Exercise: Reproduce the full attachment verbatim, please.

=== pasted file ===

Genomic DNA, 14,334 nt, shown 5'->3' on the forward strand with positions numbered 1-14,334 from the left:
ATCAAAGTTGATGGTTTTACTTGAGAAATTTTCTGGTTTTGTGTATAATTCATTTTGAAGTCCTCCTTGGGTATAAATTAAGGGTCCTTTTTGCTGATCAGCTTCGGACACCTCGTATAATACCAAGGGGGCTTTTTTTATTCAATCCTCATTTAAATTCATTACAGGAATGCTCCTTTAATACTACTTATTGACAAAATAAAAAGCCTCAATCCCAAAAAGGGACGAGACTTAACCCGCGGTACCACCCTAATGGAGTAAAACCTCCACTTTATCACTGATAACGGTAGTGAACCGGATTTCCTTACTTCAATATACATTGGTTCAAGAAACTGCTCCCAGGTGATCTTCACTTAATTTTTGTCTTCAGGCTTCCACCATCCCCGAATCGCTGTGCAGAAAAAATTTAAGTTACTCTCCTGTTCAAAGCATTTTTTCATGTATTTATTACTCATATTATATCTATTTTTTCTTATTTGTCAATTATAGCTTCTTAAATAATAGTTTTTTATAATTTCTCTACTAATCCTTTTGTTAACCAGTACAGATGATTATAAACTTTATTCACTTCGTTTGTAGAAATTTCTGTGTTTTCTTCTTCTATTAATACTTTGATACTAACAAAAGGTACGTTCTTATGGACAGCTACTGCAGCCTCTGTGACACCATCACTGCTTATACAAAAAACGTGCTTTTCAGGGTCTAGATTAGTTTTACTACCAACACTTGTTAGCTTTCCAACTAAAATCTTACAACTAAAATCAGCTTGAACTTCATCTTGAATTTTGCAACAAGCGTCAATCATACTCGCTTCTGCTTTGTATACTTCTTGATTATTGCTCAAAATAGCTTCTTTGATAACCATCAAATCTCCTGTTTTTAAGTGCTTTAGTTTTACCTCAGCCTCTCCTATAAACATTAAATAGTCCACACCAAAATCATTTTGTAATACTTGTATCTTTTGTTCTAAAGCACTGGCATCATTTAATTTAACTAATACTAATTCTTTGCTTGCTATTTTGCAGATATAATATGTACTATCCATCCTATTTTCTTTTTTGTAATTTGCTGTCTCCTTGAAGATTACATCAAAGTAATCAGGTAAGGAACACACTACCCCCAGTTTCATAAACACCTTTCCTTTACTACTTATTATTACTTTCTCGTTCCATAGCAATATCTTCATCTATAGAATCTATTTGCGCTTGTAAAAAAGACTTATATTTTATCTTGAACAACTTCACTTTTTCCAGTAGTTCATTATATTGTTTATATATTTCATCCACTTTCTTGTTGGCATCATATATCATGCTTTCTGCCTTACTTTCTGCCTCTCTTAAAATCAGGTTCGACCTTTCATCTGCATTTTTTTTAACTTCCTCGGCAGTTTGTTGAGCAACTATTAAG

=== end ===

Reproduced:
Genomic DNA, 14,334 nt, shown 5'->3' on the forward strand with positions numbered 1-14,334 from the left:
ATCAAAGTTGATGGTTTTACTTGAGAAATTTTCTGGTTTTGTGTATAATTCATTTTGAAGTCCTCCTTGGGTATAAATTAAGGGTCCTTTTTGCTGATCAGCTTCGGACACCTCGTATAATACCAAGGGGGCTTTTTTTATTCAATCCTCATTTAAATTCATTACAGGAATGCTCCTTTAATACTACTTATTGACAAAATAAAAAGCCTCAATCCCAAAAAGGGACGAGACTTAACCCGCGGTACCACCCTAATGGAGTAAAACCTCCACTTTATCACTGATAACGGTAGTGAACCGGATTTCCTTACTTCAATATACATTGGTTCAAGAAACTGCTCCCAGGTGATCTTCACTTAATTTTTGTCTTCAGGCTTCCACCATCCCCGAATCGCTGTGCAGAAAAAATTTAAGTTACTCTCCTGTTCAAAGCATTTTTTCATGTATTTATTACTCATATTATATCTATTTTTTCTTATTTGTCAATTATAGCTTCTTAAATAATAGTTTTTTATAATTTCTCTACTAATCCTTTTGTTAACCAGTACAGATGATTATAAACTTTATTCACTTCGTTTGTAGAAATTTCTGTGTTTTCTTCTTCTATTAATACTTTGATACTAACAAAAGGTACGTTCTTATGGACAGCTACTGCAGCCTCTGTGACACCATCACTGCTTATACAAAAAACGTGCTTTTCAGGGTCTAGATTAGTTTTACTACCAACACTTGTTAGCTTTCCAACTAAAATCTTACAACTAAAATCAGCTTGAACTTCATCTTGAATTTTGCAACAAGCGTCAATCATACTCGCTTCTGCTTTGTATACTTCTTGATTATTGCTCAAAATAGCTTCTTTGATAACCATCAAATCTCCTGTTTTTAAGTGCTTTAGTTTTACCTCAGCCTCTCCTATAAACATTAAATAGTCCACACCAAAATCATTTTGTAATACTTGTATCTTTTGTTCTAAAGCACTGGCATCATTTAATTTAACTAATACTAATTCTTTGCTTGCTATTTTGCAGATATAATATGTACTATCCATCCTATTTTCTTTTTTGTAATTTGCTGTCTCCTTGAAGATTACATCAAAGTAATCAGGTAAGGAACACACTACCCCCAGTTTCATAAACACCTTTCCTTTACTACTTATTATTACTTTCTCGTTCCATAGCAATATCTTCATCTATAGAATCTATTTGCGCTTGTAAAAAAGACTTATATTTTATCTTGAACAACTTCACTTTTTCCAGTAGTTCATTATATTGTTTATATATTTCATCCACTTTCTTGTTGGCATCATATATCATGCTTTCTGCCTTACTTTCTGCCTCTCTTAAAATCAGGTTCGACCTTTCATCTGCATTTTTTTTAACTTCCTCGGCAGTTTGTTGAGCAACTATTAAG